18 Developing an Emergency 18 sports drinks causes them to lose their osmolarity which in return causes them to lose their absorption qualities. This can lead to nausea or vomiting which will accelerate dehydration. Caffeinated and carbonated drinks should also be avoided, as they have a tendency to accelerate fluid loss in the firefighter. Most studies agree that caloric replacement should be considered for long duration incidents or extreme work periods of over an hour. Bledsoe (2008) suggests that firefighters in rehabilitation requiring caloric intake consume between 30 and 60 grams/hour of carbohydrates. Smith and Haigh (2006) point out that foods used for caloric replacement should be low in fat and appropriate for the activity. Foods like pizza, donuts, and fast food should be avoided. To reduce the chance of contamination, water or waterless hand cleaner and towels should be available to anyone required to eat during rehab. Firefighter well being and mental health should also be assessed during emergency incident rehabilitation. Personnel should be closely observed for any contraindicated behaviors. Bledsoe (2008) suggests: If one or more members of a crew or company are seriously injured or killed during an incident, all members of the crew or company should be removed from emergency responsibilities at the incident as soon as possible. Again, services of competent, licensed mental health personnel should be made available to members of the department. (p. 38) As firefighters have spent the appropriate amount of time in rehabilitation, they must receive a final medical monitoring check. At this point three options are available for personnel in rehabilitation. They can be eligible for release and reassignment, a need for more time in rehabilitation, or medical transport to a hospital due to medical contraindications. All of the emergency firefighter rehabilitation models researched concurs that a sufficient amount of
19 Developing an Emergency 19 transport ambulances should be available on scene. If a firefighter needs to transported to the hospital, all medical information generated during rehabilitation and at the hospital must be included in the member s personal medical file. Whether released from rehab or sent to the hospital, member accountability must be thoroughly maintained throughout the rehabilitation process. At the conclusion of the emergency incident, all information generated during rehab should be retained and cross referenced to the incident documentation. Through several firefighter health and safety initiatives, the fire service has proactively tackled the issue of emergency incident firefighter rehabilitation. Researching materials for this literature review, the author found a wealth of firefighter rehabilitation procedures, reports, and recommendations. It is the charge of the fire service to utilize these resources to research, develop and implement emergency incident firefighter rehabilitations programs for their own individual organizations. Procedures Research for this project was conducted utilizing action research and an extensive literature review. The goal of this action based research and literature review was to seek, review and collect data to assist in producing a draft Standard Operating Procedure (SOP) for emergency incident firefighter rehabilitation for the Middletown Fire Department. Two feedback surveys were prepared; one survey was distributed to nineteen fire officers within the Middletown Fire Department (MFD). The goal of this internal survey was to determine what parameters each officer utilizes when making the decision to provide emergency firefighter rehabilitation even though the department presently operates without a formal SOP.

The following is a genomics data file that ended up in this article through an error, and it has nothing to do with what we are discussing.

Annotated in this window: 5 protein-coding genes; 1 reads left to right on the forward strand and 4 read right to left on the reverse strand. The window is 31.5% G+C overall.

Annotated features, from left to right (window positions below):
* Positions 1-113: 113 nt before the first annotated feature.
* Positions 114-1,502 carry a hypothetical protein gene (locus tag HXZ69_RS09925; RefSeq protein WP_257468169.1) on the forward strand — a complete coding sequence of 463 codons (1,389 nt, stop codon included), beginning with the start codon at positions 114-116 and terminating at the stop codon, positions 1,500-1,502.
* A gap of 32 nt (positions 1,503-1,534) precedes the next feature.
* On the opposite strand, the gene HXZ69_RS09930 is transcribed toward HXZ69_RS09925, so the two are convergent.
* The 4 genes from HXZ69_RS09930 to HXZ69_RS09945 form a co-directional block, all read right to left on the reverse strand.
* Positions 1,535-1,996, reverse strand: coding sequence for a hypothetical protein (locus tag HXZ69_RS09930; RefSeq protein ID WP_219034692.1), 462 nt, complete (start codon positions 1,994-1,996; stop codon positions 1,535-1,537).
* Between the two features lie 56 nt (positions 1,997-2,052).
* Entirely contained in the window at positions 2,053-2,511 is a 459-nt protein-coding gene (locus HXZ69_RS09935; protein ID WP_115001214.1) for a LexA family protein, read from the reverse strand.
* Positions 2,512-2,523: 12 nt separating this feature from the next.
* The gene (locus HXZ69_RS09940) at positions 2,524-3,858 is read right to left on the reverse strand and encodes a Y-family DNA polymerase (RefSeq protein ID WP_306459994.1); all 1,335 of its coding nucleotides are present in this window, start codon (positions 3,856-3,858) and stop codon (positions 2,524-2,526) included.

20 Developing an Emergency 20 The second survey was designed to obtain information from twelve other fire departments and the Connecticut State Fire Academy (CFA) as to how they provide emergency firefighter rehabilitation for their organizations. The literature review looked at several articles found both on the Internet and fire department trade journals. Three specific documents were extremely helpful in providing relevant rehabilitation information, these include; Emergency Incident Rehabilitation by Dickinson and Wieder (2004), Bledsoe, A Guide for Best Practices Rehabilitation and Medical Monitoring (2008) and United State Fire Administrations Emergency Incident Rehabilitation (2008). The three fore mentioned publications are specifically designed to address and make recommendations for the implementation of emergency incident firefighter rehabilitation. The survey that was developed for dissemination within the MFD was hand delivered to each officer by the author. Each member given a survey was briefed on the background of this Executive Fire Officer Research Paper and how the information obtained from the survey would be used to help construct a new emergency firefighter rehabilitation program for the MFD. Although the survey was distributed to nineteen fire officers, only eleven of these officers typically have the authority to initiate emergency rehabilitation. The other eight officers were allowed to participate in the survey because during extreme emergencies, they could have the potential to cover as an Acting Shift Commander or Incident Commander. The author received nineteen surveys back which created a 100% participation rate. Because the eight junior Fire Lieutenants had not yet worked in the capacity of Incident Commander or Shift Commander at emergencies requiring emergency firefighter rehabilitation, they did not participate in the survey. A copy of this internal survey is shown in Appendix B of this paper. A total of seven questions were asked, Appendix E lists the complete results of the survey.